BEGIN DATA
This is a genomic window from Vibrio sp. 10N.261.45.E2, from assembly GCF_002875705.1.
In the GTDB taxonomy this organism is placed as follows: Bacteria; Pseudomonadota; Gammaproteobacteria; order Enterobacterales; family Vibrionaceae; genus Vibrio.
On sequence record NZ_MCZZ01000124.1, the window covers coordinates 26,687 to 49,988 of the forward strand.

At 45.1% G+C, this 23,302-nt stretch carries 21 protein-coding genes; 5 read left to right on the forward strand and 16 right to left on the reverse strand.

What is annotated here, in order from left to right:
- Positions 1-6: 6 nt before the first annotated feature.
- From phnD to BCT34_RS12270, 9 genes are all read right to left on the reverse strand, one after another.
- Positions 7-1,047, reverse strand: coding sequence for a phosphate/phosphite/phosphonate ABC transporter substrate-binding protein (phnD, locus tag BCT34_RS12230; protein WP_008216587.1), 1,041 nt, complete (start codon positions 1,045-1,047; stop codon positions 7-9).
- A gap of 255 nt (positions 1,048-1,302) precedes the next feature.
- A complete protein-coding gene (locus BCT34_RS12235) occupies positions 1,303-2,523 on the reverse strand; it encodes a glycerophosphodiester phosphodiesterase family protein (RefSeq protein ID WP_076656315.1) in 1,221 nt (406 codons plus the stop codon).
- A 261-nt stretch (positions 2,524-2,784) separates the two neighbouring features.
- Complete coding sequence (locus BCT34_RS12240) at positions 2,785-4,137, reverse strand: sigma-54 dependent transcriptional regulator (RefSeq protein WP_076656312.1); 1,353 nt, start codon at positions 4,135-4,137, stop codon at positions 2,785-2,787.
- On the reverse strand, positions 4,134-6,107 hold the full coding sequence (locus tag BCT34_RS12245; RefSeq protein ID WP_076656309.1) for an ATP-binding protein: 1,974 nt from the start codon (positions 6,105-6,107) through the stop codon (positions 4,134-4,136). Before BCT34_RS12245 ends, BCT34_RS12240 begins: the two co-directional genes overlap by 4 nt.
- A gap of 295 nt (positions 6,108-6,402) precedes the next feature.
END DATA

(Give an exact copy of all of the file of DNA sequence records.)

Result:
This is a genomic window from Vibrio sp. 10N.261.45.E2, from assembly GCF_002875705.1.
In the GTDB taxonomy this organism is placed as follows: Bacteria; Pseudomonadota; Gammaproteobacteria; order Enterobacterales; family Vibrionaceae; genus Vibrio.
On sequence record NZ_MCZZ01000124.1, the window covers coordinates 26,687 to 49,988 of the forward strand.

At 45.1% G+C, this 23,302-nt stretch carries 21 protein-coding genes; 5 read left to right on the forward strand and 16 right to left on the reverse strand.

What is annotated here, in order from left to right:
- Positions 1-6: 6 nt before the first annotated feature.
- From phnD to BCT34_RS12270, 9 genes are all read right to left on the reverse strand, one after another.
- Positions 7-1,047, reverse strand: coding sequence for a phosphate/phosphite/phosphonate ABC transporter substrate-binding protein (phnD, locus tag BCT34_RS12230; protein WP_008216587.1), 1,041 nt, complete (start codon positions 1,045-1,047; stop codon positions 7-9).
- A gap of 255 nt (positions 1,048-1,302) precedes the next feature.
- A complete protein-coding gene (locus BCT34_RS12235) occupies positions 1,303-2,523 on the reverse strand; it encodes a glycerophosphodiester phosphodiesterase family protein (RefSeq protein ID WP_076656315.1) in 1,221 nt (406 codons plus the stop codon).
- A 261-nt stretch (positions 2,524-2,784) separates the two neighbouring features.
- Complete coding sequence (locus BCT34_RS12240) at positions 2,785-4,137, reverse strand: sigma-54 dependent transcriptional regulator (RefSeq protein WP_076656312.1); 1,353 nt, start codon at positions 4,135-4,137, stop codon at positions 2,785-2,787.
- On the reverse strand, positions 4,134-6,107 hold the full coding sequence (locus tag BCT34_RS12245; RefSeq protein ID WP_076656309.1) for an ATP-binding protein: 1,974 nt from the start codon (positions 6,105-6,107) through the stop codon (positions 4,134-4,136). Before BCT34_RS12245 ends, BCT34_RS12240 begins: the two co-directional genes overlap by 4 nt.
- A gap of 295 nt (positions 6,108-6,402) precedes the next feature.